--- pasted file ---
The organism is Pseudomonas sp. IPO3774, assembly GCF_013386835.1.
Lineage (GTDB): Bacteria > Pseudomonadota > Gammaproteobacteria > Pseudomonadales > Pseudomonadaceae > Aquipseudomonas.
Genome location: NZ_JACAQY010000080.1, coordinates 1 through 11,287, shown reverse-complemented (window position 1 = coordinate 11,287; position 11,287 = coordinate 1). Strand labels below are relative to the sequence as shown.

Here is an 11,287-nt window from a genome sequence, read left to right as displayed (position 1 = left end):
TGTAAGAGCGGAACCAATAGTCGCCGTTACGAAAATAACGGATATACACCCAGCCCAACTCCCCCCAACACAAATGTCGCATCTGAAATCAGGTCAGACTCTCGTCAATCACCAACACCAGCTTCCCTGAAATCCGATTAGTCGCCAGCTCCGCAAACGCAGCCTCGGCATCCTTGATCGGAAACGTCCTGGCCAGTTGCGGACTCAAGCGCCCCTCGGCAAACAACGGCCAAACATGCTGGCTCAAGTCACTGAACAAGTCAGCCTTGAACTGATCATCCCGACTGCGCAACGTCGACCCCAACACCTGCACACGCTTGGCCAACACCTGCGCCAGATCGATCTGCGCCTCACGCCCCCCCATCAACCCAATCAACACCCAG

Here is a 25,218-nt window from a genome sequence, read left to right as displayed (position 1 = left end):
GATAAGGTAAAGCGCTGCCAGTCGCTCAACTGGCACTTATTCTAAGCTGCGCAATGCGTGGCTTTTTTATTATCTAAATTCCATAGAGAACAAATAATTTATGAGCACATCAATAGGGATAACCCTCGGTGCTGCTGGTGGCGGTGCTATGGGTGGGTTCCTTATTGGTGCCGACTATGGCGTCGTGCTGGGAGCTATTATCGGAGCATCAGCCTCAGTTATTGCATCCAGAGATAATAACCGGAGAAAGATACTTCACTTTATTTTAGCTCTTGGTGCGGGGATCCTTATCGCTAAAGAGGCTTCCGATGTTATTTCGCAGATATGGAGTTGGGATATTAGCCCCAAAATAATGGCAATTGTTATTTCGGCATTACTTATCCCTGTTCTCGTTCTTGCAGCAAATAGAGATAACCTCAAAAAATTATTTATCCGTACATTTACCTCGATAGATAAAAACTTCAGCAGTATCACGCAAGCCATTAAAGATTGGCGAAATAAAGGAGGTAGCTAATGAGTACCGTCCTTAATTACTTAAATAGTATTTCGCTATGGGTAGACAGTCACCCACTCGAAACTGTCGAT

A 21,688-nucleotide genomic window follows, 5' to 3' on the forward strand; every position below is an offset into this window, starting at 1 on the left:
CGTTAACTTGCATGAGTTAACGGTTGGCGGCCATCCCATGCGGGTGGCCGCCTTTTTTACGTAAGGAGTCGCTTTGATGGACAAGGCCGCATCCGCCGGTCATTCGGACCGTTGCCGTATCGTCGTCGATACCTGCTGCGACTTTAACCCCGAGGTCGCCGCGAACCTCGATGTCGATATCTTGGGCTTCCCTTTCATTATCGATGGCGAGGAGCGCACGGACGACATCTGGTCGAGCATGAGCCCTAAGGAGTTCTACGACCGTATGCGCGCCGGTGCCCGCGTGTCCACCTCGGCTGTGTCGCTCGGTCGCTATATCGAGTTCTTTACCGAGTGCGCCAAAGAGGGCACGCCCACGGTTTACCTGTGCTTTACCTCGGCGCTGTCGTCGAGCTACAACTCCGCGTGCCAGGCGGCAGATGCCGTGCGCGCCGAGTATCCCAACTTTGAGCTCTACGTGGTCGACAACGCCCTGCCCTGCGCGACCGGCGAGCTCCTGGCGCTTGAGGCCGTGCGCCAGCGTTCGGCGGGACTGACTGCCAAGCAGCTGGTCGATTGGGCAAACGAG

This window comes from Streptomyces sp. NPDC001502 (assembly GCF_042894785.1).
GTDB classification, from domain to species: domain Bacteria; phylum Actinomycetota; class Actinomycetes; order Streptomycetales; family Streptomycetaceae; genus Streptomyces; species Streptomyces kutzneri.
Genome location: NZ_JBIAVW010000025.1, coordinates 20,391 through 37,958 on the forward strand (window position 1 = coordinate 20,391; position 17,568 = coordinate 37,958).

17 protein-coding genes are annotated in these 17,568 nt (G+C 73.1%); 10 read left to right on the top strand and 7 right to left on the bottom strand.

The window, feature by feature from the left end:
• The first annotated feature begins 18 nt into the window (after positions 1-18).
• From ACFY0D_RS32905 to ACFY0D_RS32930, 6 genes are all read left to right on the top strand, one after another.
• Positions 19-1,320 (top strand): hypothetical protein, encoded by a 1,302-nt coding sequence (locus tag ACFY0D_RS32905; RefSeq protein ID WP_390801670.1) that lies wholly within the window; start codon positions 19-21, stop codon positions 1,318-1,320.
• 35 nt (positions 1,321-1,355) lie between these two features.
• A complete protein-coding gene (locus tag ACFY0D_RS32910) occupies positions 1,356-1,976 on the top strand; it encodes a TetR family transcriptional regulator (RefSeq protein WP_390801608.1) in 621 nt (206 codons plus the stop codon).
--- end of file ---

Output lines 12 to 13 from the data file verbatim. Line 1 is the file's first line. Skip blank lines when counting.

Genome location: NZ_JBIAVW010000025.1, coordinates 20,391 through 37,958 on the forward strand (window position 1 = coordinate 20,391; position 17,568 = coordinate 37,958).

17 protein-coding genes are annotated in these 17,568 nt (G+C 73.1%); 10 read left to right on the top strand and 7 right to left on the bottom strand.